Recently, I was having a conversation with a friend and we got to talking about respect and the current culture. He made a statement to me that it was important to respect people’s beliefs. I had to think about that for a moment. In my own mind, I think it is important to respect others as people but not necessarily to respect their beliefs. We respect people’s right to choose what they believe as long as it doesn’t violate the welfare and freedom of another person.
The word ‘respect’ is composed of two sub-words ‘re’ and ‘spect’ or ‘to look back on’. ‘Giving consideration’ can be another shade of meaning. In relationships and in our conversations, we are never alone or ever without effect on one another. Wonderful loving conversations are thoughtful and respectful and hopefully not selfish. We are all too human at times, but that doesn’t mean that that we never stand up for what we believe in and speak truthfully and openly. Often that can be the most loving (love is the key) thing to do for another person. Words have power and we should use them wisely.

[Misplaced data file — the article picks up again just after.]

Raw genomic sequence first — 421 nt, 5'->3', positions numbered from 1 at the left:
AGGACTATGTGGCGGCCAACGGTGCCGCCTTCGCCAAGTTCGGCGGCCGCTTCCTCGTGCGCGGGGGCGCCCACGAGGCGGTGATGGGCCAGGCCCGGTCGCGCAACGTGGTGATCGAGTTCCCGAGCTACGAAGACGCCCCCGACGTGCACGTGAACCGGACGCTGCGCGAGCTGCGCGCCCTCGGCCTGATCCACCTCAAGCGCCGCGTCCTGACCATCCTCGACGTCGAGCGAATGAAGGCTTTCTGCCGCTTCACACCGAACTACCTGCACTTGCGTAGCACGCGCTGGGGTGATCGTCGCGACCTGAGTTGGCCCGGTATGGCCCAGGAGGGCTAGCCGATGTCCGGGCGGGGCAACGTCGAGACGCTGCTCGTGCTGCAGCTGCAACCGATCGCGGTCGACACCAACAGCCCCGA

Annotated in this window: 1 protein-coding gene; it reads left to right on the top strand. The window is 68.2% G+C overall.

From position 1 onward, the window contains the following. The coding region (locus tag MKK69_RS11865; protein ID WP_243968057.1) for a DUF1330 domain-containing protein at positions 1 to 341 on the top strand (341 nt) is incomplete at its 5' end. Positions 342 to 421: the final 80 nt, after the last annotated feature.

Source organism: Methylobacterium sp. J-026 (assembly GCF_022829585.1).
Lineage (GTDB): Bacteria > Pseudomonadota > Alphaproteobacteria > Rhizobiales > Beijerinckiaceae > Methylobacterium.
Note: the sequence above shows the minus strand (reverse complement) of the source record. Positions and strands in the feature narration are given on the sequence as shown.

The Corinthian culture at the time of the New Testament had a lot of similarities to our culture today especially in philosophy of life and social issues. Paul, in writing to them about the beautiful concept of grace, was clear in enlightening his readers on the love of God and true freedom.
12 All things are lawful (allowed, permitted) unto me, but all things are not expedient (beneficial, profitable): all things are lawful for me, but (emphatic ‘but’) I will not be brought under the power of any. 1 Corinthians 6:12
We can become slaves to the culture and the philosophies of the day. We can even be enslaved by our own appetites, emotions and thinking. The point Paul is making is that God’s heart is that we are free from things unprofitable and that do not benefit us if we so choose. He cannot control those things that are set in our path to enslave us. He does however gives us a lot of resources to help us and then he leaves the choice up to us.